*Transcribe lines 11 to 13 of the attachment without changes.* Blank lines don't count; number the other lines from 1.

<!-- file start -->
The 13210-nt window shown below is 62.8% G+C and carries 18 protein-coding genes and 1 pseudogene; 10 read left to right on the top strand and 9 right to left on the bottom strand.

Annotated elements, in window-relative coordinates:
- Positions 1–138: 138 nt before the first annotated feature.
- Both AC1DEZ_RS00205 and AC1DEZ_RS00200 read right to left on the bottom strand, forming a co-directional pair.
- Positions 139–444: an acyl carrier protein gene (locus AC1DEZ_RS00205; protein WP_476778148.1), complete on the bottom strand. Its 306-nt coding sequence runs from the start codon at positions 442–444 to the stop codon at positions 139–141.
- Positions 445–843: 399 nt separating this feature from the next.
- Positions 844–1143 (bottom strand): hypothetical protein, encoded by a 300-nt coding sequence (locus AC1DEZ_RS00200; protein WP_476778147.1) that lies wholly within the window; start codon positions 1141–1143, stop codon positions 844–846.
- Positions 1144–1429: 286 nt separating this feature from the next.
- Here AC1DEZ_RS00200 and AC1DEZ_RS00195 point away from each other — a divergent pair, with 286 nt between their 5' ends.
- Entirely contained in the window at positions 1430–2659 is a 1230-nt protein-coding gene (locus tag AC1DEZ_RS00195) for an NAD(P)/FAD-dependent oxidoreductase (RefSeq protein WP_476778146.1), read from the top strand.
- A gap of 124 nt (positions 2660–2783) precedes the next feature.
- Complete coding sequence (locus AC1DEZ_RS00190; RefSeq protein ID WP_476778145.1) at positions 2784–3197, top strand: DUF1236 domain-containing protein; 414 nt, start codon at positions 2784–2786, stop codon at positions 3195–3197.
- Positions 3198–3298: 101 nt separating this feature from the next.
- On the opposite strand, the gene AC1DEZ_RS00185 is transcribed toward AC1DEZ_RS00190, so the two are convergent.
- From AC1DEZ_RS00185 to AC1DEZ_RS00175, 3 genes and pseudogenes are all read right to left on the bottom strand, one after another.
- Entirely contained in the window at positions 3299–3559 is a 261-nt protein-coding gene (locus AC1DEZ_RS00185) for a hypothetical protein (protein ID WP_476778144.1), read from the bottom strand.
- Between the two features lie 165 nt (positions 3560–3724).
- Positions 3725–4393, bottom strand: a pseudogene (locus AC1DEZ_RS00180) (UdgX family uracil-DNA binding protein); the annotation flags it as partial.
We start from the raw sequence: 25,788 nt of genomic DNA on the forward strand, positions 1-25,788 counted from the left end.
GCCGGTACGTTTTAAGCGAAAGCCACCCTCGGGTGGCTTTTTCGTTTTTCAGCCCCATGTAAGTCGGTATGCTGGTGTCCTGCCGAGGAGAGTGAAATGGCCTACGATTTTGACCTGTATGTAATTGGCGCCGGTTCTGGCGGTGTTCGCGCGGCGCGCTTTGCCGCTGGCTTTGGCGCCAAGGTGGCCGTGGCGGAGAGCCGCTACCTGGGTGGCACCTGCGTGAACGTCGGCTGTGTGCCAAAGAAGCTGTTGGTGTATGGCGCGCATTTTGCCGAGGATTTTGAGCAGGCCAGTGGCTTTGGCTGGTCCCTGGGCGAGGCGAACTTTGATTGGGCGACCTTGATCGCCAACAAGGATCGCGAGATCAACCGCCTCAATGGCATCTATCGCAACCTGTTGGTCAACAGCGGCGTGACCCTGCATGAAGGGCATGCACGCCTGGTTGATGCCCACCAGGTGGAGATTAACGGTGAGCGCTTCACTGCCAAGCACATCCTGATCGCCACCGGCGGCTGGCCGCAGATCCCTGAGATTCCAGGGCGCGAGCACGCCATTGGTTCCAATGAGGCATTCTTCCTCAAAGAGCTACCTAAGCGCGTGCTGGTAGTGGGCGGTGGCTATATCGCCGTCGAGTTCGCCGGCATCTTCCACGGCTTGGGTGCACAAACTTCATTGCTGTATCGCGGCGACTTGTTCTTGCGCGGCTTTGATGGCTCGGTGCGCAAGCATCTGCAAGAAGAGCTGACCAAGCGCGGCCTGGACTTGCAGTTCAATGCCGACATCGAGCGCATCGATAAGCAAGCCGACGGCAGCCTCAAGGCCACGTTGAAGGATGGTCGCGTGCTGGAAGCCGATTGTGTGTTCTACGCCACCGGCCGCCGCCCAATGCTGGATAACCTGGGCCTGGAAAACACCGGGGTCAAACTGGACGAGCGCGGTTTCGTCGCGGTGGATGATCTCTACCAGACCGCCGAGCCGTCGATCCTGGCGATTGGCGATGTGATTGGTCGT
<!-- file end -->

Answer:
- A gap of 124 nt (positions 2660–2783) precedes the next feature.
- Complete coding sequence (locus AC1DEZ_RS00190; RefSeq protein ID WP_476778145.1) at positions 2784–3197, top strand: DUF1236 domain-containing protein; 414 nt, start codon at positions 2784–2786, stop codon at positions 3195–3197.
- Positions 3198–3298: 101 nt separating this feature from the next.